Engadget has taken Dell to task over their carbon offset program, claiming that essentially it adds nothing to their product. Dell has a different perspective. It's tough selling the world's the most eco-unfriendly product.
Granted, Dell is trying to do right. They keep improving their overall program, although Keith thinks they need to get on the stick in Latin America and the Caribbean. And they do pass 100 percent of the money they collect towards the carbon offsetter, so they are not turning a buck on the deal. Finally, they picked two good offsetters - the Conservation Fund and Carbonfund.org - both non-profits with good reputations and low overhead ratios.
It's no secret that I think voluntary carbon offsets are a non-starter, and ultimately they will probably be damaging to the environment movement as a whole. The problem is not the mission - I don't doubt they reduce bad gas - but I don't want to see a carbon tip jar at the end of every online transaction, particularly when a lot of them are run by for-profit entities who acknowledge they take between 70 and 85 percent of every transaction. And with the rest of the for-profits not talking, one can only assume the margins are ridiculously high on this charitable enterprise.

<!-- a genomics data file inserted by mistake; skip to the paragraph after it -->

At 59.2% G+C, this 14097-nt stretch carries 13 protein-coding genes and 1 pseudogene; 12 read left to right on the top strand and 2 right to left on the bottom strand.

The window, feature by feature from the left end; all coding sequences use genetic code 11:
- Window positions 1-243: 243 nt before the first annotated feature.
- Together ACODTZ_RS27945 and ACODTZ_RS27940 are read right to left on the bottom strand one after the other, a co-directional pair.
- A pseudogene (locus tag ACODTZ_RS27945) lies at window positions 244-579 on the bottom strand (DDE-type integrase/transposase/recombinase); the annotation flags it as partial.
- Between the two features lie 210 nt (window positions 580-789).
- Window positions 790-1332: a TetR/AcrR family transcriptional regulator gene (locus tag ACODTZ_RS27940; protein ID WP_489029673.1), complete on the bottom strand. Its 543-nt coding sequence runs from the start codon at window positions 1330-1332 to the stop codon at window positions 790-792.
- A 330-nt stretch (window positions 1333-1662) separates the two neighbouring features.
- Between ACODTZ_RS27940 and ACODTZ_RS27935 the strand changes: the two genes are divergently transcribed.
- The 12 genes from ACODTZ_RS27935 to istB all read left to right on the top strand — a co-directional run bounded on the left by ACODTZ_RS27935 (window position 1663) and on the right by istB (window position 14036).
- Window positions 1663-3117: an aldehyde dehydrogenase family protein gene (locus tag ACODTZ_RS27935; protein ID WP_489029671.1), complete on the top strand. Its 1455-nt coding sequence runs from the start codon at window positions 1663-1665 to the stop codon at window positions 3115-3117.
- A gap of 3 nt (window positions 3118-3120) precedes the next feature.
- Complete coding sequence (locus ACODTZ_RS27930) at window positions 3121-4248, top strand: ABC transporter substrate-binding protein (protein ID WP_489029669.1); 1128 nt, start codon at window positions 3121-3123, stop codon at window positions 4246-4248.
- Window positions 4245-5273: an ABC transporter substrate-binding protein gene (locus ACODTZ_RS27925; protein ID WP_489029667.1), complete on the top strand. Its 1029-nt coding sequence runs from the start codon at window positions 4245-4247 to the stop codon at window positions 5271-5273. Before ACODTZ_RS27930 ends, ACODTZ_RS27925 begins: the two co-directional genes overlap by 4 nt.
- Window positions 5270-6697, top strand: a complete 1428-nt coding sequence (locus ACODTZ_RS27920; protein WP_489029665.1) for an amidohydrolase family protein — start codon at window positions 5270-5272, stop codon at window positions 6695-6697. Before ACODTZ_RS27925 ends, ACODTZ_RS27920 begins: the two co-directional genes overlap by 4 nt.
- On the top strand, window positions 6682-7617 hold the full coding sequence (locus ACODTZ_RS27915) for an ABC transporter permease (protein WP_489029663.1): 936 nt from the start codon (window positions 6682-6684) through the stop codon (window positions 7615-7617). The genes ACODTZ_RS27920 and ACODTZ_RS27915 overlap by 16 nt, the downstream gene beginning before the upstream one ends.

Again, Dell (smartly) did not go this route, and they also (smartly) expanded their program so one can buy offsets without making a purchase. This breaks the guilty association between the contribution and the 'bad' product that so many of these offsetters rely on. But let's see if they can take the next step - 6 year warranties, for example. That would really set them out ahead.
By the way, you used about 2 cents in electricity reading this post. Want to send me a penny? You know, for the carbon.